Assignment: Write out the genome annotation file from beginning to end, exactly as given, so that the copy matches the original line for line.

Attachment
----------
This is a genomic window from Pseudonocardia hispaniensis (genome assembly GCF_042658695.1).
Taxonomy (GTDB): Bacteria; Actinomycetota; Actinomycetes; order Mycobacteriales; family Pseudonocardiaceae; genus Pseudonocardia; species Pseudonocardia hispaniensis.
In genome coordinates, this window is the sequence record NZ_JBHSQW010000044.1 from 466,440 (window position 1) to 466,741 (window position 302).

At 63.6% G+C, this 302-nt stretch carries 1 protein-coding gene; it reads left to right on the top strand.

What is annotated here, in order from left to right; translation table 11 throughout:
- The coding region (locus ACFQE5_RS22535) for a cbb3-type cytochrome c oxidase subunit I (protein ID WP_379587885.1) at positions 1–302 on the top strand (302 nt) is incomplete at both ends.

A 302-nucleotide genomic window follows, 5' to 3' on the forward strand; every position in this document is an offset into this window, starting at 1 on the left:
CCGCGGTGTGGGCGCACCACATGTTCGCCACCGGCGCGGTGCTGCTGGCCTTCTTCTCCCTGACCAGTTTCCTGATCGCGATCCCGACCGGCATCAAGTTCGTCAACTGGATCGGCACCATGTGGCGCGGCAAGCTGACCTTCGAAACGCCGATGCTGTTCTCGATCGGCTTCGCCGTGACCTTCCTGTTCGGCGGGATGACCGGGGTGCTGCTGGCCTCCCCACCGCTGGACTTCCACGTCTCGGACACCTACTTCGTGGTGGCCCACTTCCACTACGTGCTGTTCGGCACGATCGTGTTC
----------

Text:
This is a genomic window from Pseudonocardia hispaniensis (genome assembly GCF_042658695.1).
Taxonomy (GTDB): Bacteria; Actinomycetota; Actinomycetes; order Mycobacteriales; family Pseudonocardiaceae; genus Pseudonocardia; species Pseudonocardia hispaniensis.
In genome coordinates, this window is the sequence record NZ_JBHSQW010000044.1 from 466,440 (window position 1) to 466,741 (window position 302).

At 63.6% G+C, this 302-nt stretch carries 1 protein-coding gene; it reads left to right on the top strand.

What is annotated here, in order from left to right; translation table 11 throughout:
- The coding region (locus ACFQE5_RS22535) for a cbb3-type cytochrome c oxidase subunit I (protein ID WP_379587885.1) at positions 1–302 on the top strand (302 nt) is incomplete at both ends.

A 302-nucleotide genomic window follows, 5' to 3' on the forward strand; every position in this document is an offset into this window, starting at 1 on the left:
CCGCGGTGTGGGCGCACCACATGTTCGCCACCGGCGCGGTGCTGCTGGCCTTCTTCTCCCTGACCAGTTTCCTGATCGCGATCCCGACCGGCATCAAGTTCGTCAACTGGATCGGCACCATGTGGCGCGGCAAGCTGACCTTCGAAACGCCGATGCTGTTCTCGATCGGCTTCGCCGTGACCTTCCTGTTCGGCGGGATGACCGGGGTGCTGCTGGCCTCCCCACCGCTGGACTTCCACGTCTCGGACACCTACTTCGTGGTGGCCCACTTCCACTACGTGCTGTTCGGCACGATCGTGTTC